In the first-year Lawyering Process Program at the University of Denver Sturm College of Law, students are encouraged to “lean forward” while learning and jump into their identities as lawyers. Beginning in the early 1990s as a basic legal research class taught by adjunct professors, the Program has evolved into a foundational course taught by full-time faculty. It is the first component of the Experiential Advantage Program, a full year of experiential courses that students take in their second or third year. In addition to building writing and research skills, Lawyering Process incorporates practical simulations and problem solving. The course meets twice a week for 75 minutes, earning 3 credits each semester.
David Thomson, former Director of the program, is a leading voice discussing the future of legal education. (His blog, Law School 2.0, shares the name with his interactive book on the subject.) One recent blog post explains the Formation of Professional Identity, one of the three “apprenticeships” that Sturm, as a member of the Educating Tomorrow’s Lawyers consortium, commits to developing in its students. According to Thomson, professional identity is more than just basic ethics; it requires that professional work have personal meaning and a sense of duty. By asking students to actively engage with legal questions as they learn, the Lawyering Process program cultivates this personal connection.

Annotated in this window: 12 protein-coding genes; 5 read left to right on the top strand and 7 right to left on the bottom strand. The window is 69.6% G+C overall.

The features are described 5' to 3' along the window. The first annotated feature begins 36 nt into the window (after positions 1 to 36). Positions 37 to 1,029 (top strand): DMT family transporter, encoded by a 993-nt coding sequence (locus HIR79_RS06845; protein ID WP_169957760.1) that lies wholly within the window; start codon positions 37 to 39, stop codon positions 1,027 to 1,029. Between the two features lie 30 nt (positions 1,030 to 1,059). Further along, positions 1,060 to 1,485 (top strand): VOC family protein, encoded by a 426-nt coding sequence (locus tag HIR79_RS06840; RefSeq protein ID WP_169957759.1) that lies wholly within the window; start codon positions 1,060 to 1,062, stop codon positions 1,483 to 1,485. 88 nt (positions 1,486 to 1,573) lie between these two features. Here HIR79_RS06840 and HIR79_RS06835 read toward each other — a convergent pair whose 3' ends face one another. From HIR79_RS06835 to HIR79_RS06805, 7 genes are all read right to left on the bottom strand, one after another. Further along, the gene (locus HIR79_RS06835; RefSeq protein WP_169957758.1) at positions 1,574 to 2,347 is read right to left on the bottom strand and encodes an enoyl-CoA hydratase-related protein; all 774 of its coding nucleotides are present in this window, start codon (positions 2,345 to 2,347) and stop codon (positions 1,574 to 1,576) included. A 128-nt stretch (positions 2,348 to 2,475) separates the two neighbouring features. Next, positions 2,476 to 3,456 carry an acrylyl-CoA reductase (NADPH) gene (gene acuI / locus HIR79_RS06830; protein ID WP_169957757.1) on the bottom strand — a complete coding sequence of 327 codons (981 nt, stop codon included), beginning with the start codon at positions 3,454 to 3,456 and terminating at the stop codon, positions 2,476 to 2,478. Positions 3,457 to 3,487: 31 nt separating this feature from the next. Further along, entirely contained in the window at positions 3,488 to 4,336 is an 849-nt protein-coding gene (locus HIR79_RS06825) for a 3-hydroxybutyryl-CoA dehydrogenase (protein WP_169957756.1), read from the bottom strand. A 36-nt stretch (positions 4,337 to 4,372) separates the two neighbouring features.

Students are given realistic—or even real—problems to tackle. Given the ethical concerns of providing clients with untrained lawyers, Thomson assured, “We’re not turning the first year into a clinic.” Rather, some of the professors partner with clinics to provide writing and research assignments that can be used for actual client problems. For simulations, faculty rely on teaching assistants or local theater students to enact the dilemma. These simulations touch on a breadth of legal concerns that further both Knowledge and Practice, the other two apprenticeships. Faculty specifically focus on cross-course continuity and topical issues like the nearby Aurora movie theater shootings of July 2012.
A cornerstone of the Denver program is feedback: from peers, professors, practitioners, and personal reflection. Rubrics break down assignments into discrete skills, with the goal of producing “work [that] would need very little revision for a supervising attorney to use.” The program also self-evaluates, and recently scaled down its class sizes in response.
Though Lawyering Process offers all of the content of a legal research and writing class, Thomson and his colleagues have re-envisioned the way material is presented. Thomson is a proponent and proud implementer of technology and innovation in the legal classroom, using iPads, clickers, wikis, and Case Map to make learning more interactive. The Lawyering Process program has also experimented with flipped classrooms and distance education. He explained, “We have to prepare students for their future, not our past.”